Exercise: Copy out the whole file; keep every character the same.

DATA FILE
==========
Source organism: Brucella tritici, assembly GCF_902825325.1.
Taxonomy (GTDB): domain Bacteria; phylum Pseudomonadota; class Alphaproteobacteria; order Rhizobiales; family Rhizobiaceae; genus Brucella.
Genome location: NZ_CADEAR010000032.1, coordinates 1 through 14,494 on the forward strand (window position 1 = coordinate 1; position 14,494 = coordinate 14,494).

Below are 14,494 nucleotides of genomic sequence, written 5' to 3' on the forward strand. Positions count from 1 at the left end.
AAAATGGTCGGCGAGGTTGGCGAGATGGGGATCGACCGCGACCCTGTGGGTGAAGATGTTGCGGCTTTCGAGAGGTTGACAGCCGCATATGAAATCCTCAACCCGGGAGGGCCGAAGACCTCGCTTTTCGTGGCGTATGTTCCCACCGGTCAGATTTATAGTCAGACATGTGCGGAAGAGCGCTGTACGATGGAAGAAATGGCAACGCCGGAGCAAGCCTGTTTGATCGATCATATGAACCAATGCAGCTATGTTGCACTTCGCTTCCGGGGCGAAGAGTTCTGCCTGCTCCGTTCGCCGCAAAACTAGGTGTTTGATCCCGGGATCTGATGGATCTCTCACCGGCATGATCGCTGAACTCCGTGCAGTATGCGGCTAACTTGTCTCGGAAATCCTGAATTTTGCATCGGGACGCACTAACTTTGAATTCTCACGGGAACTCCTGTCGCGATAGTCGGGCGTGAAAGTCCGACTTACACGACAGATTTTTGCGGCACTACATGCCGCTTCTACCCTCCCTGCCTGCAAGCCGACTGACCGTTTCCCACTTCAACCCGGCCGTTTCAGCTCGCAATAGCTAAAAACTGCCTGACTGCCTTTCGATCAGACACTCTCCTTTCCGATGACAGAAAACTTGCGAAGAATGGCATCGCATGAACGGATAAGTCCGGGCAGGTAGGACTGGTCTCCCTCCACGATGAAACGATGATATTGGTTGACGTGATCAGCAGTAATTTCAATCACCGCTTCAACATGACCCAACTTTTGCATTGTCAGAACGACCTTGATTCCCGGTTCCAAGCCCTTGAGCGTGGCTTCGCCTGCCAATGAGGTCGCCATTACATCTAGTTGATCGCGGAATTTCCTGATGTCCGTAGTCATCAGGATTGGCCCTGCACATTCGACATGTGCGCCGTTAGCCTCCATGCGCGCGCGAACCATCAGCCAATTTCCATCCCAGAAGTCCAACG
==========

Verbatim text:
Source organism: Brucella tritici, assembly GCF_902825325.1.
Taxonomy (GTDB): domain Bacteria; phylum Pseudomonadota; class Alphaproteobacteria; order Rhizobiales; family Rhizobiaceae; genus Brucella.
Genome location: NZ_CADEAR010000032.1, coordinates 1 through 14,494 on the forward strand (window position 1 = coordinate 1; position 14,494 = coordinate 14,494).

Below are 14,494 nucleotides of genomic sequence, written 5' to 3' on the forward strand. Positions count from 1 at the left end.
AAAATGGTCGGCGAGGTTGGCGAGATGGGGATCGACCGCGACCCTGTGGGTGAAGATGTTGCGGCTTTCGAGAGGTTGACAGCCGCATATGAAATCCTCAACCCGGGAGGGCCGAAGACCTCGCTTTTCGTGGCGTATGTTCCCACCGGTCAGATTTATAGTCAGACATGTGCGGAAGAGCGCTGTACGATGGAAGAAATGGCAACGCCGGAGCAAGCCTGTTTGATCGATCATATGAACCAATGCAGCTATGTTGCACTTCGCTTCCGGGGCGAAGAGTTCTGCCTGCTCCGTTCGCCGCAAAACTAGGTGTTTGATCCCGGGATCTGATGGATCTCTCACCGGCATGATCGCTGAACTCCGTGCAGTATGCGGCTAACTTGTCTCGGAAATCCTGAATTTTGCATCGGGACGCACTAACTTTGAATTCTCACGGGAACTCCTGTCGCGATAGTCGGGCGTGAAAGTCCGACTTACACGACAGATTTTTGCGGCACTACATGCCGCTTCTACCCTCCCTGCCTGCAAGCCGACTGACCGTTTCCCACTTCAACCCGGCCGTTTCAGCTCGCAATAGCTAAAAACTGCCTGACTGCCTTTCGATCAGACACTCTCCTTTCCGATGACAGAAAACTTGCGAAGAATGGCATCGCATGAACGGATAAGTCCGGGCAGGTAGGACTGGTCTCCCTCCACGATGAAACGATGATATTGGTTGACGTGATCAGCAGTAATTTCAATCACCGCTTCAACATGACCCAACTTTTGCATTGTCAGAACGACCTTGATTCCCGGTTCCAAGCCCTTGAGCGTGGCTTCGCCTGCCAATGAGGTCGCCATTACATCTAGTTGATCGCGGAATTTCCTGATGTCCGTAGTCATCAGGATTGGCCCTGCACATTCGACATGTGCGCCGTTAGCCTCCATGCGCGCGCGAACCATCAGCCAATTTCCATCCCAGAAGTCCAACG